NY: Client subsequently barred from raising issues it failed to raise in first malpractice dispute.
Facts: The plaintiff law firm represented the defendant in the underlying matrimonial action. The defendant did not pay for the legal services rendered, so plaintiff sued to recover damages for breach of contract The plaintiff also sought compensation of $16,909.50 for disbursements. The defendant counterclaimed for legal malpractice claiming the plaintiff failed to disclose a conflict of interest prior to representing the client. The law firm moved for summary judgment at the trial level for its monetary damages and also to dismiss the defendant’s counterclaim stating that it was barred by res judicata (plaintiff had previously sued the defendants for legal malpractice unsuccessfully).
Issue: 1) Was the plaintiff entitled to summary judgment with regard to services rendered?
2) Was the plaintiff entitled to summary judgment on the grounds of res judicata?
Ruling: 1) Yes. The plaintiff was entitled to summary judgment on the compensation for legal services because the defendant accepted and received the legal services from the defendant without objection. The defendant also made partial payment on the invoices sent to him from the firm for those legal services. Since defendant was unable to raise a triable issue of fact with respect to these issues, the plaintiff was entitled to summary judgment.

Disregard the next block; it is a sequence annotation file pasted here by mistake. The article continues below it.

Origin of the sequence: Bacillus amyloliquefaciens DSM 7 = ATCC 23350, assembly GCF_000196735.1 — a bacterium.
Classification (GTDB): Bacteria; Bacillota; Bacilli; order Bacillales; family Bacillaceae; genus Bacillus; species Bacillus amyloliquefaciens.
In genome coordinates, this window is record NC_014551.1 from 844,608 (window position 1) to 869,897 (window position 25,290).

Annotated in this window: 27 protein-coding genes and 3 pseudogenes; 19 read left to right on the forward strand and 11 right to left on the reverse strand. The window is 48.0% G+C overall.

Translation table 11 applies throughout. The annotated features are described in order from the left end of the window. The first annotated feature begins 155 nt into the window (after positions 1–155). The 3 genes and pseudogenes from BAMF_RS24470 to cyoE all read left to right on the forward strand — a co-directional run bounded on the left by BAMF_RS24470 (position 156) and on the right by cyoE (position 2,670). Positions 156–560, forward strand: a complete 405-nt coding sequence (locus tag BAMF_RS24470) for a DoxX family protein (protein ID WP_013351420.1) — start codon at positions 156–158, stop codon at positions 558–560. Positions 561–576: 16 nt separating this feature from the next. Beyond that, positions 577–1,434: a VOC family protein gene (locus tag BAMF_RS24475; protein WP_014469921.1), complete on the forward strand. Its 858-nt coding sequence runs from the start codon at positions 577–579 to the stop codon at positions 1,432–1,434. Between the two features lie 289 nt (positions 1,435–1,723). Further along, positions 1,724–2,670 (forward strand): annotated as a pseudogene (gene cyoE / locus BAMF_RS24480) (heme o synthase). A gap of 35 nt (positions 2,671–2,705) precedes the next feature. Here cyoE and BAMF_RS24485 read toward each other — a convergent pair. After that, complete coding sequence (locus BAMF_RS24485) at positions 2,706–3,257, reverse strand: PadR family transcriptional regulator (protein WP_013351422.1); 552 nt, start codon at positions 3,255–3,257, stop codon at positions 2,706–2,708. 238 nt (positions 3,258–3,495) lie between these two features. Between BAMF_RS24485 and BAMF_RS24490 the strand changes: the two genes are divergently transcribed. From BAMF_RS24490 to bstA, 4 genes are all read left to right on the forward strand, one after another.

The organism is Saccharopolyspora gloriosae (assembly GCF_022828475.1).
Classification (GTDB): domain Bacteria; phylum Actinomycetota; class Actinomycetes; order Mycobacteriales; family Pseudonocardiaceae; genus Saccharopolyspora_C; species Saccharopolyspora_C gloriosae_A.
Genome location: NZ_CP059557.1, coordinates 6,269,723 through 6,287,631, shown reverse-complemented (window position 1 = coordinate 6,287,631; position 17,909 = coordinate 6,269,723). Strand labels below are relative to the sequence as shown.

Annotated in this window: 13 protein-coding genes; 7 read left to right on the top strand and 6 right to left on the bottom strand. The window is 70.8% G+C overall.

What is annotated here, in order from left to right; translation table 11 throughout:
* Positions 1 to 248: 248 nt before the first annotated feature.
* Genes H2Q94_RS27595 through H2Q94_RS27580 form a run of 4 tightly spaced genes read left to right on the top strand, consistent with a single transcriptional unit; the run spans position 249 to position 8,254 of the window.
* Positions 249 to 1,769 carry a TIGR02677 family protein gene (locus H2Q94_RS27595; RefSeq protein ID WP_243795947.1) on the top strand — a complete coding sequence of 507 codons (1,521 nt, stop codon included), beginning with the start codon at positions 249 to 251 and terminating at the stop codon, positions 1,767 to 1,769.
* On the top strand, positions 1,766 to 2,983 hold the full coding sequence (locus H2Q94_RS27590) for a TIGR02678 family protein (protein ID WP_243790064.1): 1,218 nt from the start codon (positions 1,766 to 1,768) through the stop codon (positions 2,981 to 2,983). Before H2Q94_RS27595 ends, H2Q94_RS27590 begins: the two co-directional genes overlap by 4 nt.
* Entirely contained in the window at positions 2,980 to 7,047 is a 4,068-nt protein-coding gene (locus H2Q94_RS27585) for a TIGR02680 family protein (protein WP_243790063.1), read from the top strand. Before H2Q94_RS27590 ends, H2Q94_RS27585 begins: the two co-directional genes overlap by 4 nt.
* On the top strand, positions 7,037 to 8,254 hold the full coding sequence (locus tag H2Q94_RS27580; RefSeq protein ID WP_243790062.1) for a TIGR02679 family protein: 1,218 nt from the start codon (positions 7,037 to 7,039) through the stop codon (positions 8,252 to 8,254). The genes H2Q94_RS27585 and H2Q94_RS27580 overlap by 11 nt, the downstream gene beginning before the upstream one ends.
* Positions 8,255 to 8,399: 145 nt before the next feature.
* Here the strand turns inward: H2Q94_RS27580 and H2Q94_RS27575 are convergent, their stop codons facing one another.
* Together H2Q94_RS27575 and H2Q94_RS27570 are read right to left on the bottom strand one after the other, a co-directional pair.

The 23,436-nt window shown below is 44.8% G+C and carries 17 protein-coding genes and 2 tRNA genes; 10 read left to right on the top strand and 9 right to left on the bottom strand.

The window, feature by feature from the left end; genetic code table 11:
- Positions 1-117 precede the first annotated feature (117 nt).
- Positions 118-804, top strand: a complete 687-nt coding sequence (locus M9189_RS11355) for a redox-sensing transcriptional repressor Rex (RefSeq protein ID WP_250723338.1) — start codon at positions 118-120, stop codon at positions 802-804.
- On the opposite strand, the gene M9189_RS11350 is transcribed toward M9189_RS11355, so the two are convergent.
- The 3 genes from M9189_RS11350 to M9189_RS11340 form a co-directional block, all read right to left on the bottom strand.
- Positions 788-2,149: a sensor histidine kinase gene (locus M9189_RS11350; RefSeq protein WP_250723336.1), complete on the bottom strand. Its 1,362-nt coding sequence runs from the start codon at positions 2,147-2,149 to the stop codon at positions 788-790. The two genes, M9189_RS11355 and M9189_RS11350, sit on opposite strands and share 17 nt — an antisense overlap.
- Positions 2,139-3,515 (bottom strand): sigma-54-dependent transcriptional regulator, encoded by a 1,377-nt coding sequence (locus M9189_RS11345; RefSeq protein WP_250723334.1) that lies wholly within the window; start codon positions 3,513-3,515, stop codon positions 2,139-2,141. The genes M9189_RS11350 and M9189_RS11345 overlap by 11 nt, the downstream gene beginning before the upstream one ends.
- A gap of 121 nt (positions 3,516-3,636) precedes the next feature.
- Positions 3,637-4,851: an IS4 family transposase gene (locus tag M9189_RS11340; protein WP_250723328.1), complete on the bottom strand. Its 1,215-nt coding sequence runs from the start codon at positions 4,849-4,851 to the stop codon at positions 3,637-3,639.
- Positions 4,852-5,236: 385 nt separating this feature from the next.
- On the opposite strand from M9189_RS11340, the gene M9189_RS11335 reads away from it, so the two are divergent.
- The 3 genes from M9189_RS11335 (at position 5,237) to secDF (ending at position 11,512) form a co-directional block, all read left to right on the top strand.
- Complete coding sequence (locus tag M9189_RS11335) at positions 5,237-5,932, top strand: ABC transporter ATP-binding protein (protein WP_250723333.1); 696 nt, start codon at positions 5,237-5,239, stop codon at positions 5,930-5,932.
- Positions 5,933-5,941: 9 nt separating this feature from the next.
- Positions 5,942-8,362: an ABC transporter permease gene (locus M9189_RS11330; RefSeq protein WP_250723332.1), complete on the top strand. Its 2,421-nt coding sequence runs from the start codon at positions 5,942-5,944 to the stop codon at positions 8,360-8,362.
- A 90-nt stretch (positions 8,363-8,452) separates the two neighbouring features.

2) Yes. With regard to the defendant’s counterclaim, the plaintiff is entitled to summary judgment on the defendant’s claims being barred by res judicata as they were able to show that a claim for legal malpractice arising from the same representation was dismissed on the merits. It is irrelevant if the prior action was based on slightly different facts because the subject matter is the same. The defendant should have raised any issues regarding the legal representation in its prior claim.
Lesson: With regard to the res judicata analysis employed by the court, New York uses a “transactional approach” to litigating res judicata claims. While the facts may be different, if the subject matter is the same, then the doctrine of res judicata applies.